Pour the resulting fragrant oil into pretty bottles. Make attractive labels listing the ingredients and the date and affix to the bottle or tie them on with ribbon or twine.
All kinds of dishes can be pepped up by using an herbal infused oil – suggest it for making salad dressings and marinades, on roasted vegetable, for sautéing and stir-frying vegetables.
This is the same principal as the herb infused oils – but you can use both fresh and dried herbs in vinegars. The fun thing about herbal vinegars is that you can make them look even prettier by including sprigs of fresh herbs, whole chili peppers, berries, etc. in the finished product.
Just as with the oils, you can choose any herb you may fancy to flavor your vinegar. If you’ve got some growing out in the garden, or wild in a nearby field, those might be the perfect choice. As for the vinegar, any type will do, with each type lending its own particular flavor.
White vinegar is probably the easiest choice. Apple cider vinegar offers its own medicinal benefits, but the color might be too dark to show off the beauty of the finished product. Other options are rice vinegar or white wine vinegar. I wouldn’t use balasamic or red wine vinegar since their flavors are already quite strong.
Again you’ll be starting with a sterilized jar. Use about 3-6 springs of fresh herbs or three tablespoons of dried herbs or spices per pint of vinegar. Cover the container tightly and let the flavors infuse for at least 10 days. (I know, I know – you’ve got to get on this one right away if it’s going to be ready for this winter’s holiday.)
When you’re ready, just strain out the herbs as described in the herbal oils section. Add some sprigs, or pieces of whole herbs and spices to your final container, label, and your vinegar is good for gifting!
Herbal vinegars are so versatile – and great to make all year long, especially in summer when the herb gardens are flourishing.
If you’d like more details, including suggestions for which herbs to use for flavoring specific foods as well as instructions on how to sterilize the jars, check out this educational sheet from the University of Oregon Extension. (It’s a PDF, so you will need Acrobat or a similar program to download these instructions.)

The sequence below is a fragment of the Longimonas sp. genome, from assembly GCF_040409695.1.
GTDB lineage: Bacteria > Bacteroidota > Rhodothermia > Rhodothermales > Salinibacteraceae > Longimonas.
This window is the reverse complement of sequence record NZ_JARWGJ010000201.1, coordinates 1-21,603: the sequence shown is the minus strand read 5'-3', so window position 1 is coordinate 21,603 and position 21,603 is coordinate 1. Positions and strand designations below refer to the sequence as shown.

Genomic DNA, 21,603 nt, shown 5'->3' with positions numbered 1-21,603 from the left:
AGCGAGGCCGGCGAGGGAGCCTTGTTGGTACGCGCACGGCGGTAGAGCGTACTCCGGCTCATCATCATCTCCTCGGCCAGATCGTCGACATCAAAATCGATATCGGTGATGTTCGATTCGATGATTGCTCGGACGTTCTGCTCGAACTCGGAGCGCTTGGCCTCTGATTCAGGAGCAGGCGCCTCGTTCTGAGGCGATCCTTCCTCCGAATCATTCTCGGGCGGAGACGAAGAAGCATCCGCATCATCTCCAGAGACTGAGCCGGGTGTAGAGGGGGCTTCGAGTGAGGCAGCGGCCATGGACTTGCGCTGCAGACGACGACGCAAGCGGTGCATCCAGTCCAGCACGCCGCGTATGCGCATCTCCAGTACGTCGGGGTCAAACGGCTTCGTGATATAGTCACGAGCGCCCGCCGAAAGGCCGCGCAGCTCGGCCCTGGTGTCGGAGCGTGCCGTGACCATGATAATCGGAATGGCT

Infusing herbs into honey can add flavor and spice, and it can even turn ordinary honey into a therapeutic substance (well, more therapeutic that it already is!)
In fact, an enterprising herbalist in my area turned this idea into a business by creating a line of herbal and medicinal honeys. I keep her Respiratory Relief Honey in the pantry and add it to my favorite teas whenever I get that throat tickle.
But, she’s on a sabbatical now and not making and selling honeys. So we’ll have to create our own! And what better time than now when you can make extra to give away as gifts?
Start with a good quality raw honey. Skip the Glorybee and other cheap varieties. If you want a quality product you’ve got to use quality ingredients. But this gift doesn’t have to kill your bank account. Your herbal honey can be packaged in pretty little jars as small as 2 ounces.
As with all of these infused recipes, the herbs you choose depend on your own taste and your intention for the finished product. Lavender honey is fragrant and delicious as is a honey infused with rose petals. You could make a holiday spice honey with aromatic spices like cinnamon, cardamom, clove, orange peel and anise.
Or you can even do a garlic honey – a teaspoon a day keeps the doctor away.
The amount of plant matter you add to the honey also depends – on the herb itself and on intensity of flavor you desire. So, if you’re making a delicate rose honey you might want to fill the whole jar with rose petals, but if you’re making spicy honey, just a few teaspoons will probably do just fine.
Warm the honey until it is liquidy. Place the desired herbs in a large jar and pour the warmed honey over them. Stir to mix in the herbs and let this infusion steep for three days to a week. Some herbalists suggest turning the jar upside down once a day to stir it all up.